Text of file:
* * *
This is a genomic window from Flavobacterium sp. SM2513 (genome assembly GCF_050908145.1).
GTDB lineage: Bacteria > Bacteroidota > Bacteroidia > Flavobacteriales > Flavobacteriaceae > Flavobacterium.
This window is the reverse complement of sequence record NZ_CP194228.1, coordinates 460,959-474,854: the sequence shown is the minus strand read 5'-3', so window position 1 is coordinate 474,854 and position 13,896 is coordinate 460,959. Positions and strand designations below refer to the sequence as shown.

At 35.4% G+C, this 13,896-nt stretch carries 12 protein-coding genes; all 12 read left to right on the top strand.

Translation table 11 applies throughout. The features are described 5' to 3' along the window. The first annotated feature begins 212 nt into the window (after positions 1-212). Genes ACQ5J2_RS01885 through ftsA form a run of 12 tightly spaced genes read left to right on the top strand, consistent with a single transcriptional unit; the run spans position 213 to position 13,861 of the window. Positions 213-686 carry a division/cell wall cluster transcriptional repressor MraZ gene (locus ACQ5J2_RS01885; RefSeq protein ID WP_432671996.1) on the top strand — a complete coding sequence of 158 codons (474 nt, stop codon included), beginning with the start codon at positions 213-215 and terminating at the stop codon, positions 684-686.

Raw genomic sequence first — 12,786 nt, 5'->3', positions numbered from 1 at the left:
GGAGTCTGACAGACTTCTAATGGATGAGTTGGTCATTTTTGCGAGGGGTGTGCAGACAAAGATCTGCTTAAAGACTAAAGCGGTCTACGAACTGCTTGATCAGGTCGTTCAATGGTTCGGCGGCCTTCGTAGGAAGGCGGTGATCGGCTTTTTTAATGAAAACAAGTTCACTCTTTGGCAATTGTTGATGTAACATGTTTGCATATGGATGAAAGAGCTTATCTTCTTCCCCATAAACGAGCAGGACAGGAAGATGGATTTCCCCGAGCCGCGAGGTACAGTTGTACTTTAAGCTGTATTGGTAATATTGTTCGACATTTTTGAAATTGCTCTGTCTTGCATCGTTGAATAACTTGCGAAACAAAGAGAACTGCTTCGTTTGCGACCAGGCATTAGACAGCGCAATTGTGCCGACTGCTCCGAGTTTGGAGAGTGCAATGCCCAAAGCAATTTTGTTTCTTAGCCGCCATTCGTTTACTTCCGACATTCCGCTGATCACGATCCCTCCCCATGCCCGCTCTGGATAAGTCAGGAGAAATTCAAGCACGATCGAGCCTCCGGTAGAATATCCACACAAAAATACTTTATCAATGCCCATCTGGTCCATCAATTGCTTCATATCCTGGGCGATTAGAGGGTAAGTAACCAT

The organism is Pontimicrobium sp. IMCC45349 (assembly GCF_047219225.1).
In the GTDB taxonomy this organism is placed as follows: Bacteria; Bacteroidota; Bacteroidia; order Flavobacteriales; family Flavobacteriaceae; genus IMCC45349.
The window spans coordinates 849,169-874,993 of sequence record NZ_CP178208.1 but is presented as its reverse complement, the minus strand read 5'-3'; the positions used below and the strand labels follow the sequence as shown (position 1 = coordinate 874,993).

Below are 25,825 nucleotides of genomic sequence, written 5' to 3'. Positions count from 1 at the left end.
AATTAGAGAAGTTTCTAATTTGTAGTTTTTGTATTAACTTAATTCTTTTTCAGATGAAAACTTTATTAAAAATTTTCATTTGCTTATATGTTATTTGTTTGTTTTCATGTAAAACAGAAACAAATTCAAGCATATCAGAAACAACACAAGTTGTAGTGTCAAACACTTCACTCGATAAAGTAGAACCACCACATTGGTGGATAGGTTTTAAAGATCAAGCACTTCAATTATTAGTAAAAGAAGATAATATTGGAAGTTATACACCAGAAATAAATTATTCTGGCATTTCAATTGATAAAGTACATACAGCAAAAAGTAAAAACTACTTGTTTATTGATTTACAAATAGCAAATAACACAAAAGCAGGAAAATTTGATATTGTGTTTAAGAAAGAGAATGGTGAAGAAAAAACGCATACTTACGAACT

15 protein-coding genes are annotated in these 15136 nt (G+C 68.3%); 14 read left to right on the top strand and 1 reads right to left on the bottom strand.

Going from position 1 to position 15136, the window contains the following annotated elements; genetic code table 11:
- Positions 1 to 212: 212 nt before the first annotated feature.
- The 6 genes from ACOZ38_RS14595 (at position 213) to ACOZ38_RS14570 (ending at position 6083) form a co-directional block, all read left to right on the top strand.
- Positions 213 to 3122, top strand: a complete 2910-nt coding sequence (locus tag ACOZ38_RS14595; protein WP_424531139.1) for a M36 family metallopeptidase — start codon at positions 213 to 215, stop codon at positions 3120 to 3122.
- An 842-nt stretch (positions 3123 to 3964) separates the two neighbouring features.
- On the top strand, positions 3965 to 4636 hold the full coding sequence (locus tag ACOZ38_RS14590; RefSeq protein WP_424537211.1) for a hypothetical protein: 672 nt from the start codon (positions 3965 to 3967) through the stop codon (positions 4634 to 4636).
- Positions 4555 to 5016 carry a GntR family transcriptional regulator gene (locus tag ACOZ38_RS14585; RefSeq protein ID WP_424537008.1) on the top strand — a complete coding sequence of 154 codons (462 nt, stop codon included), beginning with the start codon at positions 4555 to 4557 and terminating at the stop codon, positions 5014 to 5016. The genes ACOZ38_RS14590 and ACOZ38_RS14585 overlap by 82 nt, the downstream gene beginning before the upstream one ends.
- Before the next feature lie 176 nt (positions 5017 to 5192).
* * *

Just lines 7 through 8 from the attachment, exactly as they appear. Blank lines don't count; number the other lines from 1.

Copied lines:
GGAGTCTGACAGACTTCTAATGGATGAGTTGGTCATTTTTGCGAGGGGTGTGCAGACAAAGATCTGCTTAAAGACTAAAGCGGTCTACGAACTGCTTGATCAGGTCGTTCAATGGTTCGGCGGCCTTCGTAGGAAGGCGGTGATCGGCTTTTTTAATGAAAACAAGTTCACTCTTTGGCAATTGTTGATGTAACATGTTTGCATATGGATGAAAGAGCTTATCTTCTTCCCCATAAACGAGCAGGACAGGAAGATGGATTTCCCCGAGCCGCGAGGTACAGTTGTACTTTAAGCTGTATTGGTAATATTGTTCGACATTTTTGAAATTGCTCTGTCTTGCATCGTTGAATAACTTGCGAAACAAAGAGAACTGCTTCGTTTGCGACCAGGCATTAGACAGCGCAATTGTGCCGACTGCTCCGAGTTTGGAGAGTGCAATGCCCAAAGCAATTTTGTTTCTTAGCCGCCATTCGTTTACTTCCGACATTCCGCTGATCACGATCCCTCCCCATGCCCGCTCTGGATAAGTCAGGAGAAATTCAAGCACGATCGAGCCTCCGGTAGAATATCCACACAAAAATACTTTATCAATGCCCATCTGGTCCATCAATTGCTTCATATCCTGGGCGATTAGAGGGTAAGTAACCAT

The organism is Pontimicrobium sp. IMCC45349 (assembly GCF_047219225.1).